Idiots guide to Catholic funeral Mass

Hi all, so it’s been a while since I posted but I need some advice. My grandmother died on Tuesday, a Catholic funeral Mass has been arranged, I need to know how it all works. I haven’t attended a Mass in at least 25 years and I’ve never attended a funeral Mass.

Thanks for your help.

My condolences on the loss of your grandma.

Go to church, sit with the family and friends, and do what everybody else does, except don’t go to Communion unless you’ve confessed beforehand and are planning on being a regular Mass goer and avoiding all sins going forward.

A Mass is a Mass is a Mass. The only difference for a funeral is the Mass uses special prayers and readings relating to a funeral, and also the body is usually present. The priest may or may not permit relatives to read a eulogy during announcement time, if relatives even want to do that. I know when my parents died the last thing I wanted to do was get up and make a speech, but my cousin did it when their parent passed. Generally this is arranged in advance if it’s going to happen at all.

In any event, if this is your grandma, no one is going to be looking to see if you make a mistake. If you do make one, like stand when others sit, people will excuse it because you’re grieving.

5 Likes

I am sorry for your loss, Inquisitor.

The mass will probably be a bit different than when you were last there, but not really all that different.
The funeral mass will include some extra things relating to the deceased. There is nothing to worry about.

You can follow along with everyone else by using the missal that most churches have. If you have also been away confession as long as mass, you should not receive communion.

Perhaps this funeral mass will call to your heart and bring you back to mass again. If so, you are always welcome.

Eternal rest grant unto her, O Lord, and let perpetual light shine upon her.
May her soul and the souls of all the faithful departed,
through the mercy of God, rest in peace .
Amen.

4 Likes

Yeah, some of the prayer responses will have changed. Most notably, “And Also With You” is now “And With Your Spirit”. At every funeral there are some people who haven’t been to Mass in years and say “And Also With You.”

3 Likes

Thank you all for your thoughts and advice.

1 Like

Agree with all above, however posts like yours are why our parish is putting together a special worship aid for funerals.

3 Likes

This will sound weird, and perhaps even inappropriate given the situation, but my advice is to enjoy the Mass. by this I mean pay attention to every detail, the readings, the gestures, the prayers. Relish and cherish every single detail. A funeral Mass is one of the most beautiful things in the world.

2 Likes

Others have already responded well, but I just wanted to add my condolences on your loss. And if you would like to, you may send me your grandmother’s name, and I can offer Mass for her coming up when I have a free intention.

-Fr ACEGC

18 Likes

Sorry for bumping the thread but I wanted to say thank you for this advice. The Mass was today and the Priest did a wonderful job, and it was a beautiful ceremony. The Eucharistic ministers that went to the crematorium gave a really touching send off as well.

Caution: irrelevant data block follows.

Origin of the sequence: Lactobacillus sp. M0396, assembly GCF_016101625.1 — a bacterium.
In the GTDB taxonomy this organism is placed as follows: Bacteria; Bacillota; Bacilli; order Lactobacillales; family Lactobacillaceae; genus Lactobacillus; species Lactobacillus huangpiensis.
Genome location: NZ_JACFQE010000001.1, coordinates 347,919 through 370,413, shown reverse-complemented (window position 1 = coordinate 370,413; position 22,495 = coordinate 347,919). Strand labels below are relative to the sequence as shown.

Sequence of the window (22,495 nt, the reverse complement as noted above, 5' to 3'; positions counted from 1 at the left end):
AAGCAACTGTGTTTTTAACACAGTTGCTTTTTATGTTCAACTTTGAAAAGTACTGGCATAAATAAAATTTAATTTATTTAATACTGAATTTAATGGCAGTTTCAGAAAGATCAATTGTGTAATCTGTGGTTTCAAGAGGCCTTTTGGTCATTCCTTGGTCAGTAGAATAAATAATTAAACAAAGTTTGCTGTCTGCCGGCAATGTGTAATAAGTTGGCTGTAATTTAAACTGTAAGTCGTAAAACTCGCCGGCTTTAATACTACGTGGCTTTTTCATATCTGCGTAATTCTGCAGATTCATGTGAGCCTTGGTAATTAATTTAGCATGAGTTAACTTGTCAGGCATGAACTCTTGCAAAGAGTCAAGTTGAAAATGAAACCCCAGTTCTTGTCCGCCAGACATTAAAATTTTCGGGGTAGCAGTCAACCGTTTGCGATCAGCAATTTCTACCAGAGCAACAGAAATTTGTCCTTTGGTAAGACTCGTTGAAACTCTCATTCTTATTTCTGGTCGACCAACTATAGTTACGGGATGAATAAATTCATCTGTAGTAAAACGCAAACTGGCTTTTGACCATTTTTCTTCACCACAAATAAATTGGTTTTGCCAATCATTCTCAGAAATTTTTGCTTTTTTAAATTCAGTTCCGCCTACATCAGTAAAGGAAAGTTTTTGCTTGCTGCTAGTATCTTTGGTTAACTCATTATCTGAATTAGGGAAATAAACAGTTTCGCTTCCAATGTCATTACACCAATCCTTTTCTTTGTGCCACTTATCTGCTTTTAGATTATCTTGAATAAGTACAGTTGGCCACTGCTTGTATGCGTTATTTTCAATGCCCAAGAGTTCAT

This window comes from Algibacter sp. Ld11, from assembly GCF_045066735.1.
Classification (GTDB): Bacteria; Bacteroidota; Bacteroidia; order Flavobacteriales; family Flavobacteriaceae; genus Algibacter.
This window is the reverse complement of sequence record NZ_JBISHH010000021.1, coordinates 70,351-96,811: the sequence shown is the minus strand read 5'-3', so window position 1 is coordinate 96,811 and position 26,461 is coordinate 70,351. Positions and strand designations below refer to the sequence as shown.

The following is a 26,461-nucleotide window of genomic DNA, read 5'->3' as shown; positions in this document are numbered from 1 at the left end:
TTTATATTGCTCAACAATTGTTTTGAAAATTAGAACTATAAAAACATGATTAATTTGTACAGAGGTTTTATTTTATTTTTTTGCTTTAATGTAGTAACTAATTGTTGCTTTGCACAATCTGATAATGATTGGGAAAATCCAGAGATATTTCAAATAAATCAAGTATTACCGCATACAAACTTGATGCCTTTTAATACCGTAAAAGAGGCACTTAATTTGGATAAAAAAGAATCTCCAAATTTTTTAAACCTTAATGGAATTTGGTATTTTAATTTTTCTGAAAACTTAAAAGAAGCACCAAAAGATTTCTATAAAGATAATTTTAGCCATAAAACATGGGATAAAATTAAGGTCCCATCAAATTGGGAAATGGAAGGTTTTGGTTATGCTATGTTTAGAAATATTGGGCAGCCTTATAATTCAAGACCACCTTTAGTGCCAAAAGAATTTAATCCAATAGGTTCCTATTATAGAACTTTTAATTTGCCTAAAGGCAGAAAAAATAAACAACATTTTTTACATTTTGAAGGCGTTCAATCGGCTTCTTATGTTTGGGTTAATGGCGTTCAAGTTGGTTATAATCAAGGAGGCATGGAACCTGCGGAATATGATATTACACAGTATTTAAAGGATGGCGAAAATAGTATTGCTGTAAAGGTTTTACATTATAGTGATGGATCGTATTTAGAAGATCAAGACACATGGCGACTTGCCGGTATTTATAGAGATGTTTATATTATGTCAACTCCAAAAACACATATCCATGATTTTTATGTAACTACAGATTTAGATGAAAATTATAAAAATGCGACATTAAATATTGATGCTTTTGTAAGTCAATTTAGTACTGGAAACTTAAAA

5 Likes

First, my condolences for your loss.

My question has changed slightly now I’ve read to the end of the thread and your grandmother’s funeral has taken place. Was there a service booklet to help people follow the service? No one else has mentioned this and @TheLittleLady says her parish is preparing a special worship aid. Here in the UK it is the norm for a service booklet to be printed. They usually contain a photo and brief biographical details of the deceased. Many take them home. I have accumulated quite a number (a sign of aging) of people I love or were dear to me.

At every funeral I have attended, a little pamphlet has been printed and passed out to all attendees which showed a photo of the deceased, an inspirational poem or psalm, and/or a brief biography, and a listing of the pall bearers, priest, deacon or other presiders, and also the birth and death dates of the deceased. It usually includes the name of the funeral home in charge of the arrangements. In the background, very faintly and discreet, is usually a placid, serene picture of a nature scene or religious symbol.

These informational tribute pamphlets are quite nice to take home for remembrance of the deceased. I, too, have several of them – the older I grow, the more of those I collect. I’ve no doubt that my own shall one day be included among them.

Maybe it’s a regional thing. I have never been to a Catholic funeral that had pamphlets of any kind.

1 Like

They do them in my parish too. It doesn’t usually include much about the Mass or the Funeral Rite beyond the hymn #s and who is doing what: placing the pall, carrying the cross, the various readings, and the general intercessions.

1 Like

Not just at Catholic funerals, but also at funerals held at other denominational churches, and even memorial services in the funeral home chapel. It seems a universal practice across the spectrum of Christianity in our area.

Again, I have never seen it at any Catholic funerals.

1 Like

Yeah, there was one. I even did a reading, but it doesn’t include much beyond that. The thing that took me by surprise was being asked to place a cross on the coffin, would have been nice to have known about that beforehand.

This topic was automatically closed 14 days after the last reply. New replies are no longer allowed.

DISCLAIMER: The views and opinions expressed in these forums do not necessarily reflect those of Catholic Answers. For official apologetics resources please visit www.catholic.com.